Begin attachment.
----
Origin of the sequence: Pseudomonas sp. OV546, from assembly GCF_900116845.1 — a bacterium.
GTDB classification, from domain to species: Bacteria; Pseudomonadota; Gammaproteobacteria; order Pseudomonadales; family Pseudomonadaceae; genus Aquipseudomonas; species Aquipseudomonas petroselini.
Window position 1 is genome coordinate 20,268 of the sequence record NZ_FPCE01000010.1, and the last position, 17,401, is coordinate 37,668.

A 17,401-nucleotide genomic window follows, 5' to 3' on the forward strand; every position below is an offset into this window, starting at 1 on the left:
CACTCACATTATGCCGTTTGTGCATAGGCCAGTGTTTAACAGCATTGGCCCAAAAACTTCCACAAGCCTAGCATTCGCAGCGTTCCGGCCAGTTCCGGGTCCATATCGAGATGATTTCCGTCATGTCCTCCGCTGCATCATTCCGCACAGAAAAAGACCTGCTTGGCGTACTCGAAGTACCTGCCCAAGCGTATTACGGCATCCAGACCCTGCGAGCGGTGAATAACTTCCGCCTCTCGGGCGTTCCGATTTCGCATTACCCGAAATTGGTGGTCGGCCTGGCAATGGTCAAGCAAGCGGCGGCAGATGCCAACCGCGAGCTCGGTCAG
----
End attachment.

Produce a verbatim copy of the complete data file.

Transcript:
Origin of the sequence: Pseudomonas sp. OV546, from assembly GCF_900116845.1 — a bacterium.
GTDB classification, from domain to species: Bacteria; Pseudomonadota; Gammaproteobacteria; order Pseudomonadales; family Pseudomonadaceae; genus Aquipseudomonas; species Aquipseudomonas petroselini.
Window position 1 is genome coordinate 20,268 of the sequence record NZ_FPCE01000010.1, and the last position, 17,401, is coordinate 37,668.

A 17,401-nucleotide genomic window follows, 5' to 3' on the forward strand; every position below is an offset into this window, starting at 1 on the left:
CACTCACATTATGCCGTTTGTGCATAGGCCAGTGTTTAACAGCATTGGCCCAAAAACTTCCACAAGCCTAGCATTCGCAGCGTTCCGGCCAGTTCCGGGTCCATATCGAGATGATTTCCGTCATGTCCTCCGCTGCATCATTCCGCACAGAAAAAGACCTGCTTGGCGTACTCGAAGTACCTGCCCAAGCGTATTACGGCATCCAGACCCTGCGAGCGGTGAATAACTTCCGCCTCTCGGGCGTTCCGATTTCGCATTACCCGAAATTGGTGGTCGGCCTGGCAATGGTCAAGCAAGCGGCGGCAGATGCCAACCGCGAGCTCGGTCAG